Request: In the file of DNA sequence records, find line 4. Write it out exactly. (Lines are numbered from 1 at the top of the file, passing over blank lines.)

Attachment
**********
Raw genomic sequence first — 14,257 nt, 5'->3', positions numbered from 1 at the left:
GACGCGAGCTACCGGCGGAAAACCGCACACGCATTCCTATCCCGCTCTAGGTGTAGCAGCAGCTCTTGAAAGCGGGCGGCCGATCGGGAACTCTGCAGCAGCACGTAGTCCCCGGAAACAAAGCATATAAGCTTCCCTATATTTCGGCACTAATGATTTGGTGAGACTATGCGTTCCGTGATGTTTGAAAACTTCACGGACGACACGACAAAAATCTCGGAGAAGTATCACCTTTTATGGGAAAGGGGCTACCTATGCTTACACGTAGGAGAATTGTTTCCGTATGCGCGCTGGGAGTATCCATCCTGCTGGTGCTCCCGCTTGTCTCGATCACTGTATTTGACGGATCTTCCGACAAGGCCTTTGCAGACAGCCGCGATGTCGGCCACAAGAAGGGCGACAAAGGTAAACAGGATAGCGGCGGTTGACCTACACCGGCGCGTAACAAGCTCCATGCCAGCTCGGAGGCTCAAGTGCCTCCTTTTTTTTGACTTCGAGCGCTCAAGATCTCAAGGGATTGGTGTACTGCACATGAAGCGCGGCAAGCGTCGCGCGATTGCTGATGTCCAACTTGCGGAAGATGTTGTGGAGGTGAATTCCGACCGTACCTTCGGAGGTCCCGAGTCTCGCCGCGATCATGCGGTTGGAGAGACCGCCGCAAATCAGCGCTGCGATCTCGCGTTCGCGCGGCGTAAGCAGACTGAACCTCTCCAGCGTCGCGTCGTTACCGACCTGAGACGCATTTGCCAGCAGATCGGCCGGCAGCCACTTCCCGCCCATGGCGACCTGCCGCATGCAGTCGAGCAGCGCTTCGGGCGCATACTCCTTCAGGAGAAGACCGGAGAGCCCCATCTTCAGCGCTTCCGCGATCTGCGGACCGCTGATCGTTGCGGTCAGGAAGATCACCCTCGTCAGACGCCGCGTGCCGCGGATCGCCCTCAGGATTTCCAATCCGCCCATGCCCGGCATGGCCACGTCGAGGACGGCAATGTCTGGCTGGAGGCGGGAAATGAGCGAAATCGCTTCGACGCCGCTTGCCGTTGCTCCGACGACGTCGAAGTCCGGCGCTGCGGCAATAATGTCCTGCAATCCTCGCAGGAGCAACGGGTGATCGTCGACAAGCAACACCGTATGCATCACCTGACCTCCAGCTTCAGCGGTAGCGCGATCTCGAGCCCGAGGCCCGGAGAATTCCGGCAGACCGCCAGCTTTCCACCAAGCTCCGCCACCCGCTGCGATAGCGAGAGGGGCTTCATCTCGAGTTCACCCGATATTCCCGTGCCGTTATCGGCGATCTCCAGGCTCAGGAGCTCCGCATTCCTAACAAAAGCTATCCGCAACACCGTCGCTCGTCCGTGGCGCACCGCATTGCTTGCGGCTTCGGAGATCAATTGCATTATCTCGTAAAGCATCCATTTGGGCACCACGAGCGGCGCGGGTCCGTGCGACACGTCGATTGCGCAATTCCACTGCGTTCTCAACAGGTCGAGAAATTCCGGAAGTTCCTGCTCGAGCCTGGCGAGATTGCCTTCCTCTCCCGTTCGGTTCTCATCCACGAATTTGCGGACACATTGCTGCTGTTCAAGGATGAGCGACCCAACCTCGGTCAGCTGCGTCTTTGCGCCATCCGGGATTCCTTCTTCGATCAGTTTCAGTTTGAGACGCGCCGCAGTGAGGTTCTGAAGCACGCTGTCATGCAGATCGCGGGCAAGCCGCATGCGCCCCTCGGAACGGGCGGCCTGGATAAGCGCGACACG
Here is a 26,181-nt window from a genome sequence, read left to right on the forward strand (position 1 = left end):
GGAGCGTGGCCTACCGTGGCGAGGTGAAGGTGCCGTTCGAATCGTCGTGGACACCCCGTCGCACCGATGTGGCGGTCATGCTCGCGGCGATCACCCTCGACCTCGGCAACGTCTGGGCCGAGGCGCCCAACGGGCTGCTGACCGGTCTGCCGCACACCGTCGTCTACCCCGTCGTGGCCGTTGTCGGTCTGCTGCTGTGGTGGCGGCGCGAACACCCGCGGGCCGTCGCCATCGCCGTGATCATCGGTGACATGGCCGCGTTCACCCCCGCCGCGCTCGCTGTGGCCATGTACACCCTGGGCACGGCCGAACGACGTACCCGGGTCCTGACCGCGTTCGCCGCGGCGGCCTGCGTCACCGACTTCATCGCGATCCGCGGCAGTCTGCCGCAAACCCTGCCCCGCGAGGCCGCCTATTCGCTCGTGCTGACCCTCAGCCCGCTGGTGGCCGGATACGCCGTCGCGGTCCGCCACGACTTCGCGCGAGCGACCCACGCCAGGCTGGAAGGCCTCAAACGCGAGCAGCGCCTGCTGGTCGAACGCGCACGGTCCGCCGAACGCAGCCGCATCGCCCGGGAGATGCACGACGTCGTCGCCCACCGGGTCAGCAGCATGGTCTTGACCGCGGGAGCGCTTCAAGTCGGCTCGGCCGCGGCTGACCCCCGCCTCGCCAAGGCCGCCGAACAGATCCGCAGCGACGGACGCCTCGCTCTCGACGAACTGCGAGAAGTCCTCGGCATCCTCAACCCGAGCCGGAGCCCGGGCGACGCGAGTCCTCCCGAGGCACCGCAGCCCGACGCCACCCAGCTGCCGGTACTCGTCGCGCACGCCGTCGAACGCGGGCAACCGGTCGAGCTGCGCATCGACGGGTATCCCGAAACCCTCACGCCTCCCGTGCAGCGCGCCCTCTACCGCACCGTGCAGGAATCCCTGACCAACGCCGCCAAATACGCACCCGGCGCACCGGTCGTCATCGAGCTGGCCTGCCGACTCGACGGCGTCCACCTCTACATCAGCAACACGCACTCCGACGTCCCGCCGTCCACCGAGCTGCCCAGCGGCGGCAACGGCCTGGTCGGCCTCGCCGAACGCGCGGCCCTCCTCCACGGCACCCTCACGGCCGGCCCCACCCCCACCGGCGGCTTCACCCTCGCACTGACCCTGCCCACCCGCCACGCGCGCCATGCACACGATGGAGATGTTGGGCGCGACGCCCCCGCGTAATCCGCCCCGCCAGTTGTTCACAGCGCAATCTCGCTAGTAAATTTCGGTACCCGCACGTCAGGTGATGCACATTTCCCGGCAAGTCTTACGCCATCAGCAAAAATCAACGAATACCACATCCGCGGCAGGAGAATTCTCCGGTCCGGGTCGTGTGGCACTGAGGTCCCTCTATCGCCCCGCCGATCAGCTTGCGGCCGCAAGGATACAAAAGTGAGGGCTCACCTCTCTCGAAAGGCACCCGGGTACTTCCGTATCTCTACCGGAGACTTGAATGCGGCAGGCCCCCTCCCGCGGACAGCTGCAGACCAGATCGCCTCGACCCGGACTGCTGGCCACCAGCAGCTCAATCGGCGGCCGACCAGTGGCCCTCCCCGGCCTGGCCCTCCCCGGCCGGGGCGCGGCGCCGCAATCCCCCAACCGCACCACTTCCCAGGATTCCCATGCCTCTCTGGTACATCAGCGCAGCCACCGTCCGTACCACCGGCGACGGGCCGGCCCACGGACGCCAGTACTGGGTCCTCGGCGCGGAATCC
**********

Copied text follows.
GGAGCGTGGCCTACCGTGGCGAGGTGAAGGTGCCGTTCGAATCGTCGTGGACACCCCGTCGCACCGATGTGGCGGTCATGCTCGCGGCGATCACCCTCGACCTCGGCAACGTCTGGGCCGAGGCGCCCAACGGGCTGCTGACCGGTCTGCCGCACACCGTCGTCTACCCCGTCGTGGCCGTTGTCGGTCTGCTGCTGTGGTGGCGGCGCGAACACCCGCGGGCCGTCGCCATCGCCGTGATCATCGGTGACATGGCCGCGTTCACCCCCGCCGCGCTCGCTGTGGCCATGTACACCCTGGGCACGGCCGAACGACGTACCCGGGTCCTGACCGCGTTCGCCGCGGCGGCCTGCGTCACCGACTTCATCGCGATCCGCGGCAGTCTGCCGCAAACCCTGCCCCGCGAGGCCGCCTATTCGCTCGTGCTGACCCTCAGCCCGCTGGTGGCCGGATACGCCGTCGCGGTCCGCCACGACTTCGCGCGAGCGACCCACGCCAGGCTGGAAGGCCTCAAACGCGAGCAGCGCCTGCTGGTCGAACGCGCACGGTCCGCCGAACGCAGCCGCATCGCCCGGGAGATGCACGACGTCGTCGCCCACCGGGTCAGCAGCATGGTCTTGACCGCGGGAGCGCTTCAAGTCGGCTCGGCCGCGGCTGACCCCCGCCTCGCCAAGGCCGCCGAACAGATCCGCAGCGACGGACGCCTCGCTCTCGACGAACTGCGAGAAGTCCTCGGCATCCTCAACCCGAGCCGGAGCCCGGGCGACGCGAGTCCTCCCGAGGCACCGCAGCCCGACGCCACCCAGCTGCCGGTACTCGTCGCGCACGCCGTCGAACGCGGGCAACCGGTCGAGCTGCGCATCGACGGGTATCCCGAAACCCTCACGCCTCCCGTGCAGCGCGCCCTCTACCGCACCGTGCAGGAATCCCTGACCAACGCCGCCAAATACGCACCCGGCGCACCGGTCGTCATCGAGCTGGCCTGCCGACTCGACGGCGTCCACCTCTACATCAGCAACACGCACTCCGACGTCCCGCCGTCCACCGAGCTGCCCAGCGGCGGCAACGGCCTGGTCGGCCTCGCCGAACGCGCGGCCCTCCTCCACGGCACCCTCACGGCCGGCCCCACCCCCACCGGCGGCTTCACCCTCGCACTGACCCTGCCCACCCGCCACGCGCGCCATGCACACGATGGAGATGTTGGGCGCGACGCCCCCGCGTAATCCGCCCCGCCAGTTGTTCACAGCGCAATCTCGCTAGTAAATTTCGGTACCCGCACGTCAGGTGATGCACATTTCCCGGCAAGTCTTACGCCATCAGCAAAAATCAACGAATACCACATCCGCGGCAGGAGAATTCTCCGGTCCGGGTCGTGTGGCACTGAGGTCCCTCTATCGCCCCGCCGATCAGCTTGCGGCCGCAAGGATACAAAAGTGAGGGCTCACCTCTCTCGAAAGGCACCCGGGTACTTCCGTATCTCTACCGGAGACTTGAATGCGGCAGGCCCCCTCCCGCGGACAGCTGCAGACCAGATCGCCTCGACCCGGACTGCTGGCCACCAGCAGCTCAATCGGCGGCCGACCAGTGGCCCTCCCCGGCCTGGCCCTCCCCGGCCGGGGCGCGGCGCCGCAATCCCCCAACCGCACCACTTCCCAGGATTCCCATGCCTCTCTGGTACATCAGCGCAGCCACCGTCCGTACCACCGGCGACGGGCCGGCCCACGGACGCCAGTACTGGGTCCTCGGCGCGGAATCC